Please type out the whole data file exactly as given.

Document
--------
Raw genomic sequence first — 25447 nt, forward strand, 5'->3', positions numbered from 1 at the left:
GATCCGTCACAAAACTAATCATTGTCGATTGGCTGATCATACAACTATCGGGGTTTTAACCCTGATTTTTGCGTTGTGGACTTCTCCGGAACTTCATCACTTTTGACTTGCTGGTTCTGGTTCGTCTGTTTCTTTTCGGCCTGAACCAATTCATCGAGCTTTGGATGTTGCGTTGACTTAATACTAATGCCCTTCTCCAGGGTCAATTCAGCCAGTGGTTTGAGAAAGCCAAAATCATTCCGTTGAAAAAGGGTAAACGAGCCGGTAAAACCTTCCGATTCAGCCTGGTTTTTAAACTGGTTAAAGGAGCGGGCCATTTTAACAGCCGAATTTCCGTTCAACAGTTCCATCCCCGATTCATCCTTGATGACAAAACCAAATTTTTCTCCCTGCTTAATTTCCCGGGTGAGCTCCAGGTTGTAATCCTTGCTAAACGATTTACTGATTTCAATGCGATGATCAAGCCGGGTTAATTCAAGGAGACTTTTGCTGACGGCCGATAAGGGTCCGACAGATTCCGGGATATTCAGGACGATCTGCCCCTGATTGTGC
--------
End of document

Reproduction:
Raw genomic sequence first — 25447 nt, forward strand, 5'->3', positions numbered from 1 at the left:
GATCCGTCACAAAACTAATCATTGTCGATTGGCTGATCATACAACTATCGGGGTTTTAACCCTGATTTTTGCGTTGTGGACTTCTCCGGAACTTCATCACTTTTGACTTGCTGGTTCTGGTTCGTCTGTTTCTTTTCGGCCTGAACCAATTCATCGAGCTTTGGATGTTGCGTTGACTTAATACTAATGCCCTTCTCCAGGGTCAATTCAGCCAGTGGTTTGAGAAAGCCAAAATCATTCCGTTGAAAAAGGGTAAACGAGCCGGTAAAACCTTCCGATTCAGCCTGGTTTTTAAACTGGTTAAAGGAGCGGGCCATTTTAACAGCCGAATTTCCGTTCAACAGTTCCATCCCCGATTCATCCTTGATGACAAAACCAAATTTTTCTCCCTGCTTAATTTCCCGGGTGAGCTCCAGGTTGTAATCCTTGCTAAACGATTTACTGATTTCAATGCGATGATCAAGCCGGGTTAATTCAAGGAGACTTTTGCTGACGGCCGATAAGGGTCCGACAGATTCCGGGATATTCAGGACGATCTGCCCCTGATTGTGC